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Deputy treasurer Stallings and NSR Ngo compete for SA treasurer

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Francesca Nemati / Thresher

By Prasi Desai     2/13/24 10:29pm

Josh Stallings, currently the Student Association deputy treasurer, and Thomas Ngo, currently a new student representative from McMurtry College, are the two candidates vying for SA treasurer.

Stallings, a Duncan College sophomore, said he’s running for the position because of his experience as deputy treasurer, where he assists the current treasurer and helps manage the Blanket Tax Committee. The Blanket Tax Committee is a group of student representatives who supervise and allocate the Blanket Tax, a fund that financially supports student activities. The Blanket Tax is an $85 fee that every student pays with their tuition to support certain organizations as determined by the SA.

As a member of the BTC, Stallings said he helped allocate money to clubs with the Initiative Fund, a pool of money for student organizations to hold “new and innovative projects that serve the interests of the Rice community.”



“I’ve really enjoyed making decisions and helping communicate my opinion on the Blanket Tax Committee, especially as it relates to the Initiative Fund,” Stallings said. “When election time came around, I realized that I wanted to do that again, and … the treasurer is more active [than the deputy treasurer] in the Student Association.”

Ngo, a freshman, said his coursework in finance, experience as an NSR and training as a member of the Blanket Tax Committee are why he’s qualified for the role. He also said he views the position as a platform to improve student experiences and make positive changes.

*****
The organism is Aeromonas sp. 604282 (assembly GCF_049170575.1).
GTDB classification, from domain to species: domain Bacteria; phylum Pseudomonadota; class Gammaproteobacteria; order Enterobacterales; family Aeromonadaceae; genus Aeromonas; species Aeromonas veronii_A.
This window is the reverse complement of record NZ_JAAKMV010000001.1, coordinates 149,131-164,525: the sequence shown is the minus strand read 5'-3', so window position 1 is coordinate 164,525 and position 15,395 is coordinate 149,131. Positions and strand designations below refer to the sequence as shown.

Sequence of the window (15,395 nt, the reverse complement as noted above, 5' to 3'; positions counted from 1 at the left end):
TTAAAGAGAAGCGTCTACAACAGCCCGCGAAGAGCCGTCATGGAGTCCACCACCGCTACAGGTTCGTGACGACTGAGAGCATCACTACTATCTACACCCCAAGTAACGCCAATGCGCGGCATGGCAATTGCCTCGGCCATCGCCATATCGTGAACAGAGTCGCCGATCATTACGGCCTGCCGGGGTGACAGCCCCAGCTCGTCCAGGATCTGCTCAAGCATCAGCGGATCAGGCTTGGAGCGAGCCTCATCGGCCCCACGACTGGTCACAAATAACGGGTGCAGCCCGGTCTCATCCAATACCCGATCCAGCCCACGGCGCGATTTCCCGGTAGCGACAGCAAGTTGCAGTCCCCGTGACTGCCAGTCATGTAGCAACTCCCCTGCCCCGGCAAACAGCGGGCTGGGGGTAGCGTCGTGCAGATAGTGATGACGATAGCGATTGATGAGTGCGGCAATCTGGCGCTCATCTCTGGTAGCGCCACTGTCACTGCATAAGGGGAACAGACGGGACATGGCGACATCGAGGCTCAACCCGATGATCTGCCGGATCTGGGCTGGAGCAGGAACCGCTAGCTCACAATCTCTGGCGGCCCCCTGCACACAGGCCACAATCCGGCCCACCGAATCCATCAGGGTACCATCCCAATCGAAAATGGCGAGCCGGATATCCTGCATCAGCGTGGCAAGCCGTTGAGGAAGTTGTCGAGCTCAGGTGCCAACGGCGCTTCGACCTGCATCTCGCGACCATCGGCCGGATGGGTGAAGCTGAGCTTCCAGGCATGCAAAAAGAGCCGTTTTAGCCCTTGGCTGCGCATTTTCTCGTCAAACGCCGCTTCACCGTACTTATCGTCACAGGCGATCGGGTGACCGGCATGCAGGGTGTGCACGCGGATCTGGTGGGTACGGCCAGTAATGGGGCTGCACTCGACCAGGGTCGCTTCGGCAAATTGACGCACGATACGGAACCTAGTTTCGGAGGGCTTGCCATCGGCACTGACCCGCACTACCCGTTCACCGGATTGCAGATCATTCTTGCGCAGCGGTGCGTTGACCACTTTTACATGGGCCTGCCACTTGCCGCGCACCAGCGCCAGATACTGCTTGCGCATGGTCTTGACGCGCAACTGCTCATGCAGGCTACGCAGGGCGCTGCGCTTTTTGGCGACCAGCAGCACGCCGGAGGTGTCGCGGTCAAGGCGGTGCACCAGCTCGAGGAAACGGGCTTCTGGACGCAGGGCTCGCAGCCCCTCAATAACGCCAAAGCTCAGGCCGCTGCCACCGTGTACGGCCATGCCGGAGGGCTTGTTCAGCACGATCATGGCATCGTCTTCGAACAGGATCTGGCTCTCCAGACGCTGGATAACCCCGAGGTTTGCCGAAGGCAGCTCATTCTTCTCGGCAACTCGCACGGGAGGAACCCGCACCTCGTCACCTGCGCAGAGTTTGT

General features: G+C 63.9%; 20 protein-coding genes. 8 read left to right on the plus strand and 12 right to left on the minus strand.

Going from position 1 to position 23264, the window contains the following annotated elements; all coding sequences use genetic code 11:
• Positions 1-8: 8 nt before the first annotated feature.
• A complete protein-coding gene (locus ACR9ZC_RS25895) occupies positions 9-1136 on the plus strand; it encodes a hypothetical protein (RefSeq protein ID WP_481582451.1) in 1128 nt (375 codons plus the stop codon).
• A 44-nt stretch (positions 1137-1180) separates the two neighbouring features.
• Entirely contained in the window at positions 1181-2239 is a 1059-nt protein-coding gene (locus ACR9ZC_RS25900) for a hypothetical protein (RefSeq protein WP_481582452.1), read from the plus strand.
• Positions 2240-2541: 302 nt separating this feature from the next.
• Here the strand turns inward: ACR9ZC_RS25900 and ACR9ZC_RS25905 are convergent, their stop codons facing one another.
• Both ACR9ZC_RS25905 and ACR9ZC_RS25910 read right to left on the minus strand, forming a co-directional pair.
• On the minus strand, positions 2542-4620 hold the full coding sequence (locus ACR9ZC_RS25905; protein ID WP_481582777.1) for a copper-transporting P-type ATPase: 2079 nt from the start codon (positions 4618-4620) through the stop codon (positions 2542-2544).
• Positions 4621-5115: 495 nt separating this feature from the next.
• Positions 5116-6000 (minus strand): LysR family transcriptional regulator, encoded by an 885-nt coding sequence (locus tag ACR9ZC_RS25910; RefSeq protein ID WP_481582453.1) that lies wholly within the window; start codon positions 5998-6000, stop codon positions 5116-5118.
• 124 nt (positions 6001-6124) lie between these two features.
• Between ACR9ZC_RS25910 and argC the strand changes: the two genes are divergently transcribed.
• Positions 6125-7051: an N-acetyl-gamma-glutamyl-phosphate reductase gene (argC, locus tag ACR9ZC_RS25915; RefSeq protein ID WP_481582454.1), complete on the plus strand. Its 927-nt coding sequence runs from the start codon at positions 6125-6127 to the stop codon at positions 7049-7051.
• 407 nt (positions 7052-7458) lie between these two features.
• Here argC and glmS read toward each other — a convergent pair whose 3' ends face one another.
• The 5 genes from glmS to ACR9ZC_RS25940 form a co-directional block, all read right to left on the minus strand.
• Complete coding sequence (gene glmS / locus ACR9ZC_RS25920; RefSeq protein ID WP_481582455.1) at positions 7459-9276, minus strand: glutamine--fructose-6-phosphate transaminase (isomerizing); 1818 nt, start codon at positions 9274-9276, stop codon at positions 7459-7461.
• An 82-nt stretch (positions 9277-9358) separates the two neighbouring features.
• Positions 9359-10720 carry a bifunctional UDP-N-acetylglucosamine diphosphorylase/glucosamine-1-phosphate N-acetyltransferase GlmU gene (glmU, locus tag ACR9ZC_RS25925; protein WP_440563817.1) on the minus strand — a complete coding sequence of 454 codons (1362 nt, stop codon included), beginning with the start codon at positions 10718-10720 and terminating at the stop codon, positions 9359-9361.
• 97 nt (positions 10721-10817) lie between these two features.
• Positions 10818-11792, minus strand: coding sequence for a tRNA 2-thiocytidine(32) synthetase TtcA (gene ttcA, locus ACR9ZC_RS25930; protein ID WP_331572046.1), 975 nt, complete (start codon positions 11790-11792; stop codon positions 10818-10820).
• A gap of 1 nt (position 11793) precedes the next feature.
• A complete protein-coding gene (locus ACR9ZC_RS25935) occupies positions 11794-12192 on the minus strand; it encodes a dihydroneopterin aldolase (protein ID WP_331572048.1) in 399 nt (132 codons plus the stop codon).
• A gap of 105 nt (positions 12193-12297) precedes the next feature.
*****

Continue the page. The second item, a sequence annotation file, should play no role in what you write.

“I see it as the perfect position where I can use my strengths to create a positive, tangible impact,” Ngo said. 

Ngo added that his position as both an NSR and an international student from Vietnam has given him the opportunity to engage with individuals of a variety of different backgrounds, including international and new students alike.

“What gives me the edge is [a] better overall understanding of the student body, especially those [who] can be underrepresented,” Ngo said. “[International students] do have different perspectives and see many things, including finance, differently.”

As treasurer, Stallings said he would work on expanding funding methods for student organizations, including the Initiative Fund and Blanket Tax. 

Ngo, on the other hand, said he would focus on restructuring and organizing the Blanket Tax Committee, with each committee member focusing on a certain expense type. 

“That way we have a whole team full of experts who have better insights and can make better judgments,” Ngo said. 

According to Stallings, the Blanket Tax hasn’t been raised in nearly 10 years, since its value was set at $85 in 2015, resulting in a $100,000 deficit in funds due to inflation that could’ve been allocated to clubs. Raising the current Blanket Tax to accommodate for inflation has been the subject of student opinion, and even part of other SA candidates’ platforms. Stallings said he would consider calling to re-raise the Blanket Tax — which would require an amendment to the SA constitution — as treasurer, but would seek student opinion about their tuition dollars as a deciding factor in the process.

With more funds, Stallings said he would like to explore the idea of adding more Blanket Tax Organizations, including groups like Rice PRIDE. 

Ngo intends to increase financial transparency, saying he wants to “break down that puzzle” of fund availability and allocation. As treasurer, he said he would increase collaboration between the Student Association and student clubs. 

“I want the [BTC] to collaborate more with clubs to cut unnecessary costs and negotiate better deals with outside vendors,” Ngo said. 

Aside from the treasurer’s immediate duties, Stallings said he’s passionate about supporting environmental sustainability, which he does in his free time working at the Betty and Jacob Friedman Holistic Garden. He also said he would support the expansion of mental health resources on campus. 

“I think that would be an interesting project to look at and see how other students feel about the resources available to them,” Stallings said. 

Ngo said he hopes to use his position to increase the Student Association’s engagement with the larger Rice community. 

“People tend to not care a lot about the SA,” Ngo said. “But … the Student Association has great people, great resources and a burning desire to help Rice students.” 



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